dvm is Docker 1.0 Ready
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dvm is Docker 1.0 Ready

by Fletcher Nichol | Thursday, June 12, 2014

Earlier this week the first Docker conference was held in San Francisco where the big 1.0 Production Ready version of Docker was announced. As Heavy Water wasn’t able to make it out this time I thought a bit of good old fashioned hacking would be in order instead. Today I’m happy to announce the 0.6.0 release of dvm which runs boot2docker and Docker 1.0.0.

I thought I’d highlight a few of the changes and improvements that went into this release, so here we go. For a full change log, visit dvm’s release page. Installation and upgrade instructions can be found on dvm’s project site.

Docker 1.0

As previously mentioned, dvm is running boot2docker 1.0.0 which uses Docker 1.0.0 internally. This should give you access to the TLS auth API, new COPY Dockerfile instruction, new pause/unpause commands, and more. Oh right, and the shiny new official Docker IANA TCP port of 2375. If you haven’t been keeping up with Docker releases the past few months check out the Docker blog for the release notes.

Parallels Desktop 9 For Mac Support

Recently there has been increased interest in running dvm on Parallels Desktop and thanks to the generous help of the Parallels team this was an easy addition. To make this work, you’ll need to install Parallels Desktop 9 for Mac (license required) and the corresponding Vagrant plugin:

vagrant plugin install vagrant-parallels

And now run dvm with the appropriate Vagrant flag:

dvm up --provider=parallels

or export VAGRANT_DEFAULT_PROVIDER=parallels to make this your default.

Disabling Local Docker Port Forward

Previous versions of dvm forwarded the old Docker port (4243) to your local workstation but never directly used it which was due to behavior in the underlying boot2docker-vagrant-box project. This exposed a needless port, was bound to all interfaces by default, didn’t have autocorrect Vagrant logic enabled, and tended to collide with other Vagrant Docker virtual machines or even the CrashPlan software agent. Now this port forward is bound only to localhost and is disabled in dvm by default. In dvm’s world, you use the private network IP address for your DOCKER_HOST environment variable.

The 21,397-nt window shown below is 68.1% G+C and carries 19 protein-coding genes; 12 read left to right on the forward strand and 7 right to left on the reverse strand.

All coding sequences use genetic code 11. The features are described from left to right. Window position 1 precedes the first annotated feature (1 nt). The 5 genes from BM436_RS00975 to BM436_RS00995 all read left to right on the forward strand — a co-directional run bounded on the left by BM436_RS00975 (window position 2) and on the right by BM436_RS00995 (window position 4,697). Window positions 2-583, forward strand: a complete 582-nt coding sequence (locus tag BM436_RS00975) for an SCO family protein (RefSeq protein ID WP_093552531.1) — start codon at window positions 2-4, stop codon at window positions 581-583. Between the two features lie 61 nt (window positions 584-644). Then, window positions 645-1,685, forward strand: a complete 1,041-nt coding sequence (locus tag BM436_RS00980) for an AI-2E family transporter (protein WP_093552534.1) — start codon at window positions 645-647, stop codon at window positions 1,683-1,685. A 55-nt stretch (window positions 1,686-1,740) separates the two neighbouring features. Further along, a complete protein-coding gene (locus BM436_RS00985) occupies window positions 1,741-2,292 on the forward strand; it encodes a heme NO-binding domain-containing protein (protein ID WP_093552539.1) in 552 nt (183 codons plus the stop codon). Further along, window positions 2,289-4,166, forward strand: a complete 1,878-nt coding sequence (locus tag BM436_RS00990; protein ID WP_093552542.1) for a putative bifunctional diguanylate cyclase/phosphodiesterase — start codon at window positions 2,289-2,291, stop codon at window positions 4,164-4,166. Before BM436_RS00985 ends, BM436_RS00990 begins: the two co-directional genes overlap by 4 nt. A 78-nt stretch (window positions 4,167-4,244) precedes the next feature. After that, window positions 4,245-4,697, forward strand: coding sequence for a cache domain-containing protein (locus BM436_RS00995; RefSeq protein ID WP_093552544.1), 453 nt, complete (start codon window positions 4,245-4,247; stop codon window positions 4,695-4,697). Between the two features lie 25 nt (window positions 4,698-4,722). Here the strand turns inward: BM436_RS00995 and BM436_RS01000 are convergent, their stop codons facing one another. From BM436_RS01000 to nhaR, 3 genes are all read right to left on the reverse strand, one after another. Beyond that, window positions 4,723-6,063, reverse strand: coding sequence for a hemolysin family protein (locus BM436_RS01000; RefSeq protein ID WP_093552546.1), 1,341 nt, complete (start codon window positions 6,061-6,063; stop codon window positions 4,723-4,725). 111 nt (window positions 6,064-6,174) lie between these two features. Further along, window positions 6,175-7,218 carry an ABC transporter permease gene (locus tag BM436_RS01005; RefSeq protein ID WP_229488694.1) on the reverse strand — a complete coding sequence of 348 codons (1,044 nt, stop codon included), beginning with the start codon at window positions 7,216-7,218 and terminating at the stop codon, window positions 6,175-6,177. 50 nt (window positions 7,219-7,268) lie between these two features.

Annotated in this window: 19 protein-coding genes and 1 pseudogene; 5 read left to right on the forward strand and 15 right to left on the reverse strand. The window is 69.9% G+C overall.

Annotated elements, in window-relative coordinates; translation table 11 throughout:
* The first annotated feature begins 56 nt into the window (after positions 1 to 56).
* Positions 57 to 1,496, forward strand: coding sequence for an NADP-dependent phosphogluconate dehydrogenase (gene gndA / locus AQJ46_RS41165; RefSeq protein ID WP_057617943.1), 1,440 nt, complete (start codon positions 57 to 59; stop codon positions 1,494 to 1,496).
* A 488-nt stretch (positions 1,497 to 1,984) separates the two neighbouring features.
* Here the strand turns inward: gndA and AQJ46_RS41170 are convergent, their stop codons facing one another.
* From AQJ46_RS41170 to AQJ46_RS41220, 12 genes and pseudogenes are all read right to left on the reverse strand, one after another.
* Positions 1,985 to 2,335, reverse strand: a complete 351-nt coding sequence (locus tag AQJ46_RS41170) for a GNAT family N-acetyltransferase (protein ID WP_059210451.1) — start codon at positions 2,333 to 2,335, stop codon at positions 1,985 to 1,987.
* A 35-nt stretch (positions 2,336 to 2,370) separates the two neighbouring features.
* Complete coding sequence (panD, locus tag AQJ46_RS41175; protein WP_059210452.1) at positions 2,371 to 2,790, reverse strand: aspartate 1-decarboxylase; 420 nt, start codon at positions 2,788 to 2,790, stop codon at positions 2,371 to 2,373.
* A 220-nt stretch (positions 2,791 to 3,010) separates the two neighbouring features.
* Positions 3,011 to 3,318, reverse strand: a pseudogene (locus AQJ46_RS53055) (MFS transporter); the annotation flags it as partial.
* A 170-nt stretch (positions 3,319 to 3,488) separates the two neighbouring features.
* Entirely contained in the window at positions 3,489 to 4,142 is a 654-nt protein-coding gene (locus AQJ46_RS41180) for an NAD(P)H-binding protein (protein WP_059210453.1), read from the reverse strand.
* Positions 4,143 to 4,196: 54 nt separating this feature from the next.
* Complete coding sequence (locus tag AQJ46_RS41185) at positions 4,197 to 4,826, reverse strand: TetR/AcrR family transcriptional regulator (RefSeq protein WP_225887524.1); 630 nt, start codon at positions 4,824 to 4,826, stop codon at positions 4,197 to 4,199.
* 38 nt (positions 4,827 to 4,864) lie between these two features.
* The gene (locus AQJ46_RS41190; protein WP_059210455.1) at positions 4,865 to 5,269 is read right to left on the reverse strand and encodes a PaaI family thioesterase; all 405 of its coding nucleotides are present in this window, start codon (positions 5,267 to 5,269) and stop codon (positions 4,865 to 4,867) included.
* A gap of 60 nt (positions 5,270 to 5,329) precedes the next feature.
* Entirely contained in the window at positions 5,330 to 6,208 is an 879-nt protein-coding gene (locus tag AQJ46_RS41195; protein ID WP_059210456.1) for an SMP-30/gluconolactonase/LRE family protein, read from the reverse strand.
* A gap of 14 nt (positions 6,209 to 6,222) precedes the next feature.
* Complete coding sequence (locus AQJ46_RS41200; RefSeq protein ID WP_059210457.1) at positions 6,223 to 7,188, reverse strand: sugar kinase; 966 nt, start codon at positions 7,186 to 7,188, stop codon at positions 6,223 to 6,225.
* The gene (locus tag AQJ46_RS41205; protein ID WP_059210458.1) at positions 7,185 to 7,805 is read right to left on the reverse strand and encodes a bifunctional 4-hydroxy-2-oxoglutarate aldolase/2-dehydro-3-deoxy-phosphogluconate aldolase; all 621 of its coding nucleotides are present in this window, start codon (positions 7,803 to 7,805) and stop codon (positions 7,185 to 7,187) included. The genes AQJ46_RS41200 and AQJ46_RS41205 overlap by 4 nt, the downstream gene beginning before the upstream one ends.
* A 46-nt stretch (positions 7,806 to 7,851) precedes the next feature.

Vagrant 1.6.0+/VMware Fusion Gotcha

If you are running Vagrant 1.6.0 and up with the VMware Fusion provider, there is a good chance that dvm won’t boot properly. There is a configuration merging issue that is still outstanding and being tracked in mitchellh/boot2docker-vagrant-box#48 and mitchellh/vagrant#3996. My recommended workaround (sadly) is to downgrade to Vagrant 1.5.4 or use the Parallels or VirtualBox provider until this is resolved.

Again, Why dvm?

Lastly, you might be asking yourself, why keep dvm going as a project with boot2docker installation packages for the Mac and Windows platforms? There are 3 main reasons remaining:

  • dvm uses Vagrant which allows support for other virtualization solutions such as VMware Fusion/Workstation and Parallels in addition to VirtualBox. If using vanilla VirtualBox works for you and you’re running on the Mac or Windows, try the boot2docker installers.
  • dvm should work with non-Linux Unix distributions that support Vagrant, so you have an option if you’re using an Illumos-based distribution, FreeBSD, etc.
  • dvm relies on an internal private networked IP address for Docker communication which gives you access to all dynamic Docker port bindings. This feature is what makes working with the Test Kitchen Docker driver possible and easy to use.

Go Forth and Docker!

This has been a very inspiring week in the Docker community and I encourage everyone who has been waiting on a production ready Docker release to put some time aside and give it a spin. If dvm helps you in your journey, let me know!